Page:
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Networking / December 2, 2019

What Is Inline Bypass? Keep Traffic Flowing Fast by Any Means Necessary

There are two big network trends right now that are working a little bit at cross-purposes. The first is that networks are getting faster, with 100Gb ethernet becoming more common and terabit ethernet visible on the horizon. At the same time, though, networks are becoming more complex, with more switches, more nodes, and more security and management tools.

Lots of the security tools are deployed inline, meaning that network packets have to flow through them, get analyzed (and maybe altered or even blocked) and flow out. But imagine if you upgrade your network speeds while keeping your tried and true inline tools in place. The tools might not be able to keep up with the speed of the packets coming over the wire.

If the tools take too long to process the network traffic, or if they get overwhelmed by the sheer volume of packets, that can mean you don’t achieve the full speed potential of your network infrastructure — and you might even end up with lost packets or network outages.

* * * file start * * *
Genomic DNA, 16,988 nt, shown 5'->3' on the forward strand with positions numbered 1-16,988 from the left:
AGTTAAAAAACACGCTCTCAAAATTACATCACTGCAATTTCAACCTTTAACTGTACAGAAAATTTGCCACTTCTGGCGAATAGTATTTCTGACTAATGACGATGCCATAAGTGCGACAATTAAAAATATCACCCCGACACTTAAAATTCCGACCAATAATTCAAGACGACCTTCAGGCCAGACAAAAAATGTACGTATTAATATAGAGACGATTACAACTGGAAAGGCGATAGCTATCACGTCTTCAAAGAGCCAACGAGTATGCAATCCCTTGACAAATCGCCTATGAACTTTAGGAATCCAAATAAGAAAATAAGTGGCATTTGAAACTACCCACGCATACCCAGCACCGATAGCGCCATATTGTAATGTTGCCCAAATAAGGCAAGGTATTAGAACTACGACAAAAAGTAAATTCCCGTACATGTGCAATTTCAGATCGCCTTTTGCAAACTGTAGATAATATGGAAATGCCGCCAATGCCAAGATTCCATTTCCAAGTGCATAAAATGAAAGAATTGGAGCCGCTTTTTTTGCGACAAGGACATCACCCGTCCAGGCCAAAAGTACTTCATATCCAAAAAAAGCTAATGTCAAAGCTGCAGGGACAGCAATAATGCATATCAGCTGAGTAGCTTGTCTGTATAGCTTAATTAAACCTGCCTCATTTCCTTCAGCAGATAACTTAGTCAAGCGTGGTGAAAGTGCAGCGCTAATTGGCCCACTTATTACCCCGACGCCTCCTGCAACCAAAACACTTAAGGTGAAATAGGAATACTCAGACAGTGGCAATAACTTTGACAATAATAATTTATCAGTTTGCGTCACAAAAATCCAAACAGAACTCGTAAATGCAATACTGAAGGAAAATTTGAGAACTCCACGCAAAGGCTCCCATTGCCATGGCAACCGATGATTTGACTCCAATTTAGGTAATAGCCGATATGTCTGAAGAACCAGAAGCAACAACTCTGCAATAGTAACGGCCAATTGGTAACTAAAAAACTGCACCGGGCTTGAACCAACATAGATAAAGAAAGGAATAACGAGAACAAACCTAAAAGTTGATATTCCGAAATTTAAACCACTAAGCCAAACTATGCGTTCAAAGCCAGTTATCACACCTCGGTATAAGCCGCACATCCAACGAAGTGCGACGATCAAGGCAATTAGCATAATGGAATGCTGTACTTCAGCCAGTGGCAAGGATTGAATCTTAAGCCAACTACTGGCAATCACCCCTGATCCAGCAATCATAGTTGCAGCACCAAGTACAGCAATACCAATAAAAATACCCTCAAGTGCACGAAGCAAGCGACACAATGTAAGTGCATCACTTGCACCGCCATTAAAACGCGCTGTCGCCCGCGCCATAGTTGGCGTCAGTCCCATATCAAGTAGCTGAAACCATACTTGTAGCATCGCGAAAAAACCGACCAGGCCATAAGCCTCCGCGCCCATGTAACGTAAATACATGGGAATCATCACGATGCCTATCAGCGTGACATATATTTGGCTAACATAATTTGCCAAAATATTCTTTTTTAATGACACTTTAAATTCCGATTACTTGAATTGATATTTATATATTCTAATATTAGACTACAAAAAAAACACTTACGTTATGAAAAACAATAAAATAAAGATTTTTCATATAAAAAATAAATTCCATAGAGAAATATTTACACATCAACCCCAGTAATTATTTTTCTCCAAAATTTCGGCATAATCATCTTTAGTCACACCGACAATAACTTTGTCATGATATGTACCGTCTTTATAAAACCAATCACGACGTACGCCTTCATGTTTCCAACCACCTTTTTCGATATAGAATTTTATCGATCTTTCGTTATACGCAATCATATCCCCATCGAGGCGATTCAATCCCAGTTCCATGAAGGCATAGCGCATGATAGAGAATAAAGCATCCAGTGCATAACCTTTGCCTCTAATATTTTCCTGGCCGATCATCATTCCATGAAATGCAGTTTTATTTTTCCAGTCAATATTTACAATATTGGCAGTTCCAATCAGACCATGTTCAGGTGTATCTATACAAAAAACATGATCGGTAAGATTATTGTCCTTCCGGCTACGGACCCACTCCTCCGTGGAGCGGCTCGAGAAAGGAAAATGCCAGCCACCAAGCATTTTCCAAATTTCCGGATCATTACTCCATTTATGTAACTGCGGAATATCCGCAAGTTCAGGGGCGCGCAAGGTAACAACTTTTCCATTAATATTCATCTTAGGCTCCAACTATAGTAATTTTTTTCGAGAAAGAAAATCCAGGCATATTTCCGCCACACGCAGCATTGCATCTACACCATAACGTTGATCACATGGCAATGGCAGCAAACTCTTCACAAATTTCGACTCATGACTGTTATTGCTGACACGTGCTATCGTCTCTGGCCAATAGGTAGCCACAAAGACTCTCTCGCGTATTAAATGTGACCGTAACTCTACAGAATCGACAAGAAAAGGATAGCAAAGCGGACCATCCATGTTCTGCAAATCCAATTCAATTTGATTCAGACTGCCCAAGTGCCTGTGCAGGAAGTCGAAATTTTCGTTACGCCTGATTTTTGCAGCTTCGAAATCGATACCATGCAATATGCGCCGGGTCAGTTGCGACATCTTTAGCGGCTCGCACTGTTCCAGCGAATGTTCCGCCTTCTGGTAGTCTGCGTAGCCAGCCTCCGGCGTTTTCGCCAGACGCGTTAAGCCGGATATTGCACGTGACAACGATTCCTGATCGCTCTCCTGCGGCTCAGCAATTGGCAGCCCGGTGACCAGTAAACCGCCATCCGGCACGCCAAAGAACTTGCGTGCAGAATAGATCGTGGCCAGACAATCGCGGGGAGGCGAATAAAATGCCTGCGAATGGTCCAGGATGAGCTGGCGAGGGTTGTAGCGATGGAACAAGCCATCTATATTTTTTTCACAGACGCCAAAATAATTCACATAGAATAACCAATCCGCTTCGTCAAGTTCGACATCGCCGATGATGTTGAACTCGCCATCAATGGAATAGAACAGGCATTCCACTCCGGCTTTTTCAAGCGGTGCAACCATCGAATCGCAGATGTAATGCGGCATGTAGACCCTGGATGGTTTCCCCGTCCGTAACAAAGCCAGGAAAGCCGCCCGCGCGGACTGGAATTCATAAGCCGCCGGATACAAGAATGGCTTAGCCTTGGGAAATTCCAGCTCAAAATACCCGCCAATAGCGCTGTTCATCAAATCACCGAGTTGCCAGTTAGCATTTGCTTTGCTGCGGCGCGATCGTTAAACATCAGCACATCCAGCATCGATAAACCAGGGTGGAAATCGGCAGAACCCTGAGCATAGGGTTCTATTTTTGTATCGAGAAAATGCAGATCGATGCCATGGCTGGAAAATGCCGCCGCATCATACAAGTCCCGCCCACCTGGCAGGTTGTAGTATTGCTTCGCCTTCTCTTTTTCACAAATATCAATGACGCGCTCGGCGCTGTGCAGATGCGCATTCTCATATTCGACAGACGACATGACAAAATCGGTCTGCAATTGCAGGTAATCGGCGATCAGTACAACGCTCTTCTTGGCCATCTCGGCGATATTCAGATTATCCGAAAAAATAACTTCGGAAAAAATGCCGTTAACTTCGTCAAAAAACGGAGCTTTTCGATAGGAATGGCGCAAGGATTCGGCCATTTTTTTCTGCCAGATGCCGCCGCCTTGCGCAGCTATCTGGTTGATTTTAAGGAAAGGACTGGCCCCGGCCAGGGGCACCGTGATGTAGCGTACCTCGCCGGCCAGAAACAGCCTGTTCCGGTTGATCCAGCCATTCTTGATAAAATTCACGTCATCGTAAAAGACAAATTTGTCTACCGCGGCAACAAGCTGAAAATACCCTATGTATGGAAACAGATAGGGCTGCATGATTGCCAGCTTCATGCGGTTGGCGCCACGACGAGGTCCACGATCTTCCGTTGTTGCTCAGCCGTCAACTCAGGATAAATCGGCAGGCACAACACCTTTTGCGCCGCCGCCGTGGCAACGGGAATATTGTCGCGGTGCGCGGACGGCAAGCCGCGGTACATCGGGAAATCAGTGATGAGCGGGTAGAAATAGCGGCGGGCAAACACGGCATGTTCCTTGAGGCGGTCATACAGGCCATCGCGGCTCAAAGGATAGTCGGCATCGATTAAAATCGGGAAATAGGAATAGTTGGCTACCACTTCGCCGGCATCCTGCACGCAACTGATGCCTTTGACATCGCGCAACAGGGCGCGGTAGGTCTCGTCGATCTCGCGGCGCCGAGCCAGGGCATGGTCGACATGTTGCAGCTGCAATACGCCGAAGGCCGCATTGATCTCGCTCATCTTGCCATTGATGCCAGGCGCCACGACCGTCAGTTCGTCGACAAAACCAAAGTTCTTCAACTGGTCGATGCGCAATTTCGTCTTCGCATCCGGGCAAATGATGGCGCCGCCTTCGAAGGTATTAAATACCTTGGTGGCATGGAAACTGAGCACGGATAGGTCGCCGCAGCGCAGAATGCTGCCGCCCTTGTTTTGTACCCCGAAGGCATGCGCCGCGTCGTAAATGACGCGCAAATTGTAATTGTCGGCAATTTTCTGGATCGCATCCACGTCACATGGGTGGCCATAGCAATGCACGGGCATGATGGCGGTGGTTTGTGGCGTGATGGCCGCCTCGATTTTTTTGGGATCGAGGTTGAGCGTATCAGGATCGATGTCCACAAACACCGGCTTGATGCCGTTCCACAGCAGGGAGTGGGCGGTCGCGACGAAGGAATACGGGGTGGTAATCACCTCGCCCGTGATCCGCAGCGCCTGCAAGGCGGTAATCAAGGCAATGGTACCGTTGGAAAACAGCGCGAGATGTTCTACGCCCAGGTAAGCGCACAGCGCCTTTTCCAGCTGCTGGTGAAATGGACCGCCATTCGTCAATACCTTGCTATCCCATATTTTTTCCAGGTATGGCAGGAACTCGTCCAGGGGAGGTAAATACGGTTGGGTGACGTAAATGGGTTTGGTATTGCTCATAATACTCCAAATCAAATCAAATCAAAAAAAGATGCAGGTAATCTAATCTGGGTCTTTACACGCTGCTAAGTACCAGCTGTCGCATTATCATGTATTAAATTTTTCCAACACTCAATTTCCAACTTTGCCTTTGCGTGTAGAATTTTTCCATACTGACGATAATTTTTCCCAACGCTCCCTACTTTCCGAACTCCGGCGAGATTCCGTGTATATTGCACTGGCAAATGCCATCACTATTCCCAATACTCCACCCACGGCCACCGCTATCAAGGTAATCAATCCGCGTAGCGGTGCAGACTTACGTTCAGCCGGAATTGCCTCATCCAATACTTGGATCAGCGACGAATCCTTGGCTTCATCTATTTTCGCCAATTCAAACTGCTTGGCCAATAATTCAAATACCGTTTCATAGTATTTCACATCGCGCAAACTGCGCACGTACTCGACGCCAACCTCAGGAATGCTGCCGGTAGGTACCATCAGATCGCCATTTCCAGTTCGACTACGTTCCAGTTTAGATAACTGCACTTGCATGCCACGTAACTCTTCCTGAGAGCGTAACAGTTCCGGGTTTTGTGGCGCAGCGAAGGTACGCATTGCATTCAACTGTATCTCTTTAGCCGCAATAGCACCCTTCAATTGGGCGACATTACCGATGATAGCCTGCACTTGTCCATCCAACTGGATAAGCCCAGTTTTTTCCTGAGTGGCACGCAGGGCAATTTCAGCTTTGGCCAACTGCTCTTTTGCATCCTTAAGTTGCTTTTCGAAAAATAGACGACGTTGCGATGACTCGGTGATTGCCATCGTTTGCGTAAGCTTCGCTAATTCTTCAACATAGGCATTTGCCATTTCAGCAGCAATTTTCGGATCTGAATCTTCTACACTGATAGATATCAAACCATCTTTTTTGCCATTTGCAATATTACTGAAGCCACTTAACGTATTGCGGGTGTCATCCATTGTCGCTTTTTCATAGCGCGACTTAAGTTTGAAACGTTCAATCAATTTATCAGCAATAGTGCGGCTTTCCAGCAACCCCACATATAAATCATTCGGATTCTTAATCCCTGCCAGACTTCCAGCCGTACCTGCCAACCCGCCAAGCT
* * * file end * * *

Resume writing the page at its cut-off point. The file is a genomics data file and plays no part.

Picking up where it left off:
Inline Bypass to the Rescue

A next-generation network packet broker (NGNPB), like the Gigamon Visibility and Analytics Fabric, offers a way around this problem that still lets you get all the benefits of inline tools via a feature called inline bypass. As the name implies, inline bypass lets you route network flows around inline tools as needed.

Gigamon Visibility and Analytics Fabric
Figure 1. Traditional inline solution vs. the Gigamon Visibility and Analytics Fabric

As you can see in Figure 1, with the inline bypass feature of the Gigamon NGNPB in place, inline tools can operate separated from the network, rather than in one big brittle stack connected to the network with multiple potential points of failure. And there’re lots of other neat tricks inline bypass can do as well.

Matching the Network